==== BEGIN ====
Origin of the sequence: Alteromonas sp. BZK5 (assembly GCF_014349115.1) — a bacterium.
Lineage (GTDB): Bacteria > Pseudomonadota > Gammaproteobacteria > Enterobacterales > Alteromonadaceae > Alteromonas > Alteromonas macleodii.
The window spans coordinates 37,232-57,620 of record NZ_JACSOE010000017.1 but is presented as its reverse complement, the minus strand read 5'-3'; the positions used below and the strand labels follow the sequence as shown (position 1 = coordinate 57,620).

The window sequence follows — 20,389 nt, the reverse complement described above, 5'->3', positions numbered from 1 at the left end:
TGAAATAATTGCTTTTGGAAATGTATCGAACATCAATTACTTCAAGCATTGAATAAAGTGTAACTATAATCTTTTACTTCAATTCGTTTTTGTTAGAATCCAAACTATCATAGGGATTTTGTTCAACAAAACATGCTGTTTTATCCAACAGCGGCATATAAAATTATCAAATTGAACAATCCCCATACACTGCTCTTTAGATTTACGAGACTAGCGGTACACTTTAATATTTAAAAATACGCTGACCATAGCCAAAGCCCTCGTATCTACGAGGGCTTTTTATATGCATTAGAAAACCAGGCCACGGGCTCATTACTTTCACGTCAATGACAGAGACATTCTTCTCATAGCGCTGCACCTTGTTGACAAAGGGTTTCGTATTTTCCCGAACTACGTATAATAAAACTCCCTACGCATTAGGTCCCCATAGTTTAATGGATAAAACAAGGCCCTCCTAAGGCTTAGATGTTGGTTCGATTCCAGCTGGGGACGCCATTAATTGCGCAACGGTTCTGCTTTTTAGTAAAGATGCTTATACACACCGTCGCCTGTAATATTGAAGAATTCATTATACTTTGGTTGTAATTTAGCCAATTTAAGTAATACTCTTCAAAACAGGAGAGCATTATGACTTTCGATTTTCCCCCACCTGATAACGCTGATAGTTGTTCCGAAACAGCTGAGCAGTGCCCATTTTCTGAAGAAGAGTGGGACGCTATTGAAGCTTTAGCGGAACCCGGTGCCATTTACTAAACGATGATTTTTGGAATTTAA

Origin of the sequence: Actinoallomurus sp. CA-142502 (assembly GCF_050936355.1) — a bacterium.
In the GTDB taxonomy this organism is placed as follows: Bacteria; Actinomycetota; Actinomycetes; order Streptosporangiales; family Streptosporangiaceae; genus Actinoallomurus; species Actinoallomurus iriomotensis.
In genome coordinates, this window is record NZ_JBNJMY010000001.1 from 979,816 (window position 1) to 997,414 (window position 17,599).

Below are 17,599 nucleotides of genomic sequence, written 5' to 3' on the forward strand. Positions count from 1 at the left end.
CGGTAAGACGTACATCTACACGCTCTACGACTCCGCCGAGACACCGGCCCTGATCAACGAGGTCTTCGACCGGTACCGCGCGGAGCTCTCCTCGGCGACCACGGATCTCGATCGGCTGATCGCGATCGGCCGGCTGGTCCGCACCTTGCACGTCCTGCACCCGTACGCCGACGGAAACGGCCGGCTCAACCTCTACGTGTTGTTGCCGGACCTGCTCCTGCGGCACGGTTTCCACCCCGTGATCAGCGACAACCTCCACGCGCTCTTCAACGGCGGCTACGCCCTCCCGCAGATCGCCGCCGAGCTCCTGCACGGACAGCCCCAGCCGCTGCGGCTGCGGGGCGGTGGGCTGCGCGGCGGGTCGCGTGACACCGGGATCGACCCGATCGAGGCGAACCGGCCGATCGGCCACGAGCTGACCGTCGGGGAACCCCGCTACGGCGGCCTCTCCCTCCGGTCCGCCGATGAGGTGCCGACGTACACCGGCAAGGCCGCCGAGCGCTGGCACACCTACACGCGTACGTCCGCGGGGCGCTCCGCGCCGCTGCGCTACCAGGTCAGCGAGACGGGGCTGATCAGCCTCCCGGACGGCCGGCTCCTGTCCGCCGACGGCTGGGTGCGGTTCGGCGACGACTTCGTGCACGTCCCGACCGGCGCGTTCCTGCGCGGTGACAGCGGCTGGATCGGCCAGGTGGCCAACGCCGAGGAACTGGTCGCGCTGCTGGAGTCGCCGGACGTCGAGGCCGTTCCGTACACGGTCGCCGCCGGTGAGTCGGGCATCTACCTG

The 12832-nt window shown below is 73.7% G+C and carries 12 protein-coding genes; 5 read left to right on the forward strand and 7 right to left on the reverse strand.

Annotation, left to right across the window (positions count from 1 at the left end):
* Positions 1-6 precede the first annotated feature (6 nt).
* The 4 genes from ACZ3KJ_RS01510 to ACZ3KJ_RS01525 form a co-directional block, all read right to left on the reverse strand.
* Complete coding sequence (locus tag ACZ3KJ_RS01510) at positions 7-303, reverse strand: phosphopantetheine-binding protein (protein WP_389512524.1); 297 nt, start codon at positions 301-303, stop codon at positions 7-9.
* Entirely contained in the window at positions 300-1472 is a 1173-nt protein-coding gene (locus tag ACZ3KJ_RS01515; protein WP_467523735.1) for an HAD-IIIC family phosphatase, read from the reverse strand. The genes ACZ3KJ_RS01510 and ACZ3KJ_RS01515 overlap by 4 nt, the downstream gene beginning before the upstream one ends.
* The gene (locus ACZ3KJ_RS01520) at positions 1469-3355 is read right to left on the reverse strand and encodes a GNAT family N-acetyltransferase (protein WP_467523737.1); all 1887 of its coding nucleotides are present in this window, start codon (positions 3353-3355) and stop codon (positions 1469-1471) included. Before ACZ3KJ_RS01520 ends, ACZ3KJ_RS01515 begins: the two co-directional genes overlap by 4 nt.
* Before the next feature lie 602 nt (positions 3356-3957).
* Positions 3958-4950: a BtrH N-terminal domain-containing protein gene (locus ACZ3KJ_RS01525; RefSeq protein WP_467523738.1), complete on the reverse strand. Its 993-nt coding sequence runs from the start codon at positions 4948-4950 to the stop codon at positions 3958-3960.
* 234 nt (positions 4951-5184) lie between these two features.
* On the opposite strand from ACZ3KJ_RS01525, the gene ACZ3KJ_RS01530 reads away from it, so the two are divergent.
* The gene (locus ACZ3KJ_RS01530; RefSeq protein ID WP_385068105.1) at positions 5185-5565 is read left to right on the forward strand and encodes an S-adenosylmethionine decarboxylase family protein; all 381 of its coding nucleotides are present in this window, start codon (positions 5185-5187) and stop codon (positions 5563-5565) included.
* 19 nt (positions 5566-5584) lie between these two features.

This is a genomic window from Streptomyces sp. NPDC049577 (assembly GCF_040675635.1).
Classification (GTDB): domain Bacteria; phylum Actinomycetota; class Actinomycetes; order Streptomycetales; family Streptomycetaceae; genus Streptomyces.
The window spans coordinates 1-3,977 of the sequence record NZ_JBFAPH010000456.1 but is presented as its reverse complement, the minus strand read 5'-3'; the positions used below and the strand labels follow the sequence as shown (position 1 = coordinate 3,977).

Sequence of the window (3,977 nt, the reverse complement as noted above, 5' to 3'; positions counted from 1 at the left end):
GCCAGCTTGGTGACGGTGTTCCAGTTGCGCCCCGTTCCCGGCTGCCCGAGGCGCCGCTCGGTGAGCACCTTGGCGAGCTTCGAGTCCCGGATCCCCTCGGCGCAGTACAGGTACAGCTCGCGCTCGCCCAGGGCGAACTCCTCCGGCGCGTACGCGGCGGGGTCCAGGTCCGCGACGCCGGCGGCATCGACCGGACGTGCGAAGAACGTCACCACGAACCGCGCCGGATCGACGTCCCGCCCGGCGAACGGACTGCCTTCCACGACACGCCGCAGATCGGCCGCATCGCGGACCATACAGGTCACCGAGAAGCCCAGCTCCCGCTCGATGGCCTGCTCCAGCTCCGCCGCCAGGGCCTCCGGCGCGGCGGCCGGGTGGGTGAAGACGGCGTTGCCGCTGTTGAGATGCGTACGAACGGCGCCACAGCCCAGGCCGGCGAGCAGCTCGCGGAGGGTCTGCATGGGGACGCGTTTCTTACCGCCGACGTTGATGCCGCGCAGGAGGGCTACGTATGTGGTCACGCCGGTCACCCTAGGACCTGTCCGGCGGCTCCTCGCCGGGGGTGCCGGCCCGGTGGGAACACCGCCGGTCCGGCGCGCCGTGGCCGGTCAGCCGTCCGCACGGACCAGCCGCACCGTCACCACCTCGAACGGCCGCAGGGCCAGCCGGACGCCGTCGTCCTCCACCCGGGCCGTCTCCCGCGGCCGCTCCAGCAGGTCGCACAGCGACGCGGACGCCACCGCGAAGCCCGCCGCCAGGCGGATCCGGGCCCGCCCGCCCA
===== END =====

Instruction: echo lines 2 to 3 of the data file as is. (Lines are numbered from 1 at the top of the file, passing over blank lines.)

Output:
Lineage (GTDB): Bacteria > Pseudomonadota > Gammaproteobacteria > Enterobacterales > Alteromonadaceae > Alteromonas > Alteromonas macleodii.
The window spans coordinates 37,232-57,620 of record NZ_JACSOE010000017.1 but is presented as its reverse complement, the minus strand read 5'-3'; the positions used below and the strand labels follow the sequence as shown (position 1 = coordinate 57,620).